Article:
Car accidents are common in South Africa and while safe driving can help, having a car that can protect you when something goes wrong is also key.
The Global NCAP andAutomobile Association (AA) South Africa published their latest crash test results on some of the most popular budget cars in the country as part of the Safer Cars For Africa Campaign.
The campaign aims to promote safer vehicles on the continent, as many are still driving unsafe or old car models which are not up-to-date in terms of safety codes.
Most of the models tested are the cheapest on offer which have no airbags. This means other aspects of the car need to be able to protect passengers, rather than relying on airbag inflation.
In the latest rounds of tests, three models were put to the challenge. The Steed 5 pick-up, the Haval H1 SUV and the Kwid compact from Renault.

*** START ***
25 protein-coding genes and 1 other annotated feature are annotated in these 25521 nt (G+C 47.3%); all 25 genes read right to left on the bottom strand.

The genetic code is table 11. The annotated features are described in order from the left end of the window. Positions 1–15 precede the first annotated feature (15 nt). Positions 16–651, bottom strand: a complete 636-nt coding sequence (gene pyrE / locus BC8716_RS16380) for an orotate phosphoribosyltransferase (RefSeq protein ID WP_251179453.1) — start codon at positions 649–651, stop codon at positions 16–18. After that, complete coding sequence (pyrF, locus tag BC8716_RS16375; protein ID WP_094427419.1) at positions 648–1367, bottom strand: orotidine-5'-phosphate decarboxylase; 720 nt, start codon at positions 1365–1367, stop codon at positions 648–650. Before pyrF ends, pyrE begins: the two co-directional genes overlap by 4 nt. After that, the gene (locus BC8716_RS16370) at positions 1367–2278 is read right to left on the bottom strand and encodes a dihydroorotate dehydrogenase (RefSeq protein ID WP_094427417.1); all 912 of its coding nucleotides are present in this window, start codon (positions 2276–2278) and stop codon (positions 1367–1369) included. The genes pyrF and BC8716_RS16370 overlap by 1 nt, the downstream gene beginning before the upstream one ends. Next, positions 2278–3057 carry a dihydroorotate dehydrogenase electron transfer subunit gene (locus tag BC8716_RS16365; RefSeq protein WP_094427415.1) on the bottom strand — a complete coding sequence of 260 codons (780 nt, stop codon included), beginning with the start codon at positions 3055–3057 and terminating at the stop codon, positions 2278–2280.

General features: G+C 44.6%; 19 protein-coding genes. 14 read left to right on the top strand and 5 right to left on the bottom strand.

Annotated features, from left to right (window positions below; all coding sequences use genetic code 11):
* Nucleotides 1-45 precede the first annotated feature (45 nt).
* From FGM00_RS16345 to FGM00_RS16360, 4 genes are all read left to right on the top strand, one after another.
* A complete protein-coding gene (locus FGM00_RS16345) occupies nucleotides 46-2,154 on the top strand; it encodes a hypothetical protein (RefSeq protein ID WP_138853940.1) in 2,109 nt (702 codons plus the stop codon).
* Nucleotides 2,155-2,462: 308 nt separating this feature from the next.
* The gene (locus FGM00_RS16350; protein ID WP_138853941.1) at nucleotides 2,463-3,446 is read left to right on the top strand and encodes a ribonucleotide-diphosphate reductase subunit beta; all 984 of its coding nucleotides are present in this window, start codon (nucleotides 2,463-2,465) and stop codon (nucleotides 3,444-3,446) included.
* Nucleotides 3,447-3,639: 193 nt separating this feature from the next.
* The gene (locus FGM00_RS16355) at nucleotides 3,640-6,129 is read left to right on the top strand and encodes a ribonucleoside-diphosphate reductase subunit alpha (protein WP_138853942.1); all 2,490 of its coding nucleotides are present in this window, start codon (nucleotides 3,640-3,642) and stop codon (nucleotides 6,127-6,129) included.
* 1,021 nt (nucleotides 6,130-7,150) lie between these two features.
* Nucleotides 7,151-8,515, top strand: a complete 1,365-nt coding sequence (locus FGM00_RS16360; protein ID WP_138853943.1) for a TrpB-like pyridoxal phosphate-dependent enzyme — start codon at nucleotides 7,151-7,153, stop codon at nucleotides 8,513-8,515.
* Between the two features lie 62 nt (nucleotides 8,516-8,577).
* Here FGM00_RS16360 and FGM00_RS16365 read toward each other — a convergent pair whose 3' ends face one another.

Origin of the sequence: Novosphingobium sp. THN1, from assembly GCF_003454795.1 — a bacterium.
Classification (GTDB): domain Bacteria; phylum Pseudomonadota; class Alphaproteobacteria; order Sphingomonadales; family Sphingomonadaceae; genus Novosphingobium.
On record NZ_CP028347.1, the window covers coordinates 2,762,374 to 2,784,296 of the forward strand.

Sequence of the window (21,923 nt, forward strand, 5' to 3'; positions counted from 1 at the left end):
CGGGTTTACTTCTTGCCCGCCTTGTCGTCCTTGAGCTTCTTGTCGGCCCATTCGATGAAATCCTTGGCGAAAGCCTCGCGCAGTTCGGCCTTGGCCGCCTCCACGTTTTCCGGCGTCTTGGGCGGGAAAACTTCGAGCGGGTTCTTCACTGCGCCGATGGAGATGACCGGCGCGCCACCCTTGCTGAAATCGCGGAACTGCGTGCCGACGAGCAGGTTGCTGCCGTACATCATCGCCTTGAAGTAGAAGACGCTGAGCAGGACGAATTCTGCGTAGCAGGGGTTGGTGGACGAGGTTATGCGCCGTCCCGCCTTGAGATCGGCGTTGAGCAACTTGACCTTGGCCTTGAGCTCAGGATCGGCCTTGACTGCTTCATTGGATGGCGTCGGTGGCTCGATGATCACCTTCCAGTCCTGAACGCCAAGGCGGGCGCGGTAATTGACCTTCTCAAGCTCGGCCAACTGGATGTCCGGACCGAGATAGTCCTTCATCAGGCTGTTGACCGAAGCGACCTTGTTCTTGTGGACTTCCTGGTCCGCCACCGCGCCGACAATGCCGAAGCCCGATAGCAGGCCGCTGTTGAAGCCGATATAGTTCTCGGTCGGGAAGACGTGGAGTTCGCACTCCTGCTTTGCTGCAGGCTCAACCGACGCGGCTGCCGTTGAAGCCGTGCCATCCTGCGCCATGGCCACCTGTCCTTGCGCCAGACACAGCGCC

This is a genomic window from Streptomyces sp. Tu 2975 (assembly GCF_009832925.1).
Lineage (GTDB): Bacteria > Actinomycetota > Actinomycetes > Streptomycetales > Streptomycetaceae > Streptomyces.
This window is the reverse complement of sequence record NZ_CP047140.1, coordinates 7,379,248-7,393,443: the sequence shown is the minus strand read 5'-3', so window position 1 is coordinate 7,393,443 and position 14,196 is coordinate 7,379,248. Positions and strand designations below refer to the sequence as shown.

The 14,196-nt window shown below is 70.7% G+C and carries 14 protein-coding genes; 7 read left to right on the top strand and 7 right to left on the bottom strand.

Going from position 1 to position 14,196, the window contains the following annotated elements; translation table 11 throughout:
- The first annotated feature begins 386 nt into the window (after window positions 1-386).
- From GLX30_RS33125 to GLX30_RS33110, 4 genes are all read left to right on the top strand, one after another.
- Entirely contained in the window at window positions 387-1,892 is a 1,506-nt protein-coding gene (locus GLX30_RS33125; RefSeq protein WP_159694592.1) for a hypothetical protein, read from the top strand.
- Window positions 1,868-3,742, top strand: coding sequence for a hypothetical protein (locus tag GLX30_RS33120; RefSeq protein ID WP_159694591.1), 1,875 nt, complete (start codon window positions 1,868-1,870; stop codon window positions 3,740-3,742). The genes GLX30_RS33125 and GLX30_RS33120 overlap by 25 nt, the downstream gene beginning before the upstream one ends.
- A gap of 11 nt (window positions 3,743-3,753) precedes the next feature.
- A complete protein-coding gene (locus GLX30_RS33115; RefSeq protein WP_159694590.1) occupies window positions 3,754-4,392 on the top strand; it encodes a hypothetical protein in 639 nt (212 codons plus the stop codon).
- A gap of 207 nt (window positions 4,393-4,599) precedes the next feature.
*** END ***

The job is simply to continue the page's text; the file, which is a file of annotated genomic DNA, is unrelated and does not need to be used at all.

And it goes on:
The results were poor, with all the cars not showing proper safety for adults or children.
“Another zero star rated ‘Bakkie’ gives us very serious cause for concern in our latest crash test results for Africa. The potential for life threatening injury in the Steed 5 follows the zero star performance of the Nissan Hardbody pick up. The contrast between the marketing claims for such vehicles and the reality of their poor safety performance could not be more stark,” said Alejandro Furas, Global NCAP Secretary General.
While none of the cars tested this year are particulalry popular in South Africa, #safercarsforafrica has tested some of those often seen on our roads in previous years.
Volkswagen Polo Vivo
Picture: Global NCAP